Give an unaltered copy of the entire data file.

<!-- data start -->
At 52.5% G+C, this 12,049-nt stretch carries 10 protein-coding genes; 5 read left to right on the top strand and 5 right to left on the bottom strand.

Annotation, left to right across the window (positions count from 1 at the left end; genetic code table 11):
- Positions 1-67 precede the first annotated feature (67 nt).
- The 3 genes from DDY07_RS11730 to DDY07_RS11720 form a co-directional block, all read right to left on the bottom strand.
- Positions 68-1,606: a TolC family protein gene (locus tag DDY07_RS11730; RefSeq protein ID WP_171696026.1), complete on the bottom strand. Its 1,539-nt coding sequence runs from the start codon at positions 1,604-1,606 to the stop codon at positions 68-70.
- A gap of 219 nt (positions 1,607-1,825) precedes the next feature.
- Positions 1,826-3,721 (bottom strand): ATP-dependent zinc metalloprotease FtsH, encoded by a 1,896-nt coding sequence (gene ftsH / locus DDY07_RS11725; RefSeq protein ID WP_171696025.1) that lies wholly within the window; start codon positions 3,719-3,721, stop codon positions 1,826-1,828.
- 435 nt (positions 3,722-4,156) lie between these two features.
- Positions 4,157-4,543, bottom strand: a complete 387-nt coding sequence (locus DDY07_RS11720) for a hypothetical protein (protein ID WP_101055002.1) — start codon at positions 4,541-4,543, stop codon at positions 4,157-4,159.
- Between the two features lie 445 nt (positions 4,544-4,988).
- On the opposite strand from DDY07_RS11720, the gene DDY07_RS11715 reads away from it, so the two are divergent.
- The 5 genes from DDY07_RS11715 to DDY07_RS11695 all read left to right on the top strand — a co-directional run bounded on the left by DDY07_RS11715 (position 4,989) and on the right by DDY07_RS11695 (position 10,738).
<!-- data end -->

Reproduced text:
At 52.5% G+C, this 12,049-nt stretch carries 10 protein-coding genes; 5 read left to right on the top strand and 5 right to left on the bottom strand.

Annotation, left to right across the window (positions count from 1 at the left end; genetic code table 11):
- Positions 1-67 precede the first annotated feature (67 nt).
- The 3 genes from DDY07_RS11730 to DDY07_RS11720 form a co-directional block, all read right to left on the bottom strand.
- Positions 68-1,606: a TolC family protein gene (locus tag DDY07_RS11730; RefSeq protein ID WP_171696026.1), complete on the bottom strand. Its 1,539-nt coding sequence runs from the start codon at positions 1,604-1,606 to the stop codon at positions 68-70.
- A gap of 219 nt (positions 1,607-1,825) precedes the next feature.
- Positions 1,826-3,721 (bottom strand): ATP-dependent zinc metalloprotease FtsH, encoded by a 1,896-nt coding sequence (gene ftsH / locus DDY07_RS11725; RefSeq protein ID WP_171696025.1) that lies wholly within the window; start codon positions 3,719-3,721, stop codon positions 1,826-1,828.
- 435 nt (positions 3,722-4,156) lie between these two features.
- Positions 4,157-4,543, bottom strand: a complete 387-nt coding sequence (locus DDY07_RS11720) for a hypothetical protein (protein ID WP_101055002.1) — start codon at positions 4,541-4,543, stop codon at positions 4,157-4,159.
- Between the two features lie 445 nt (positions 4,544-4,988).
- On the opposite strand from DDY07_RS11720, the gene DDY07_RS11715 reads away from it, so the two are divergent.
- The 5 genes from DDY07_RS11715 to DDY07_RS11695 all read left to right on the top strand — a co-directional run bounded on the left by DDY07_RS11715 (position 4,989) and on the right by DDY07_RS11695 (position 10,738).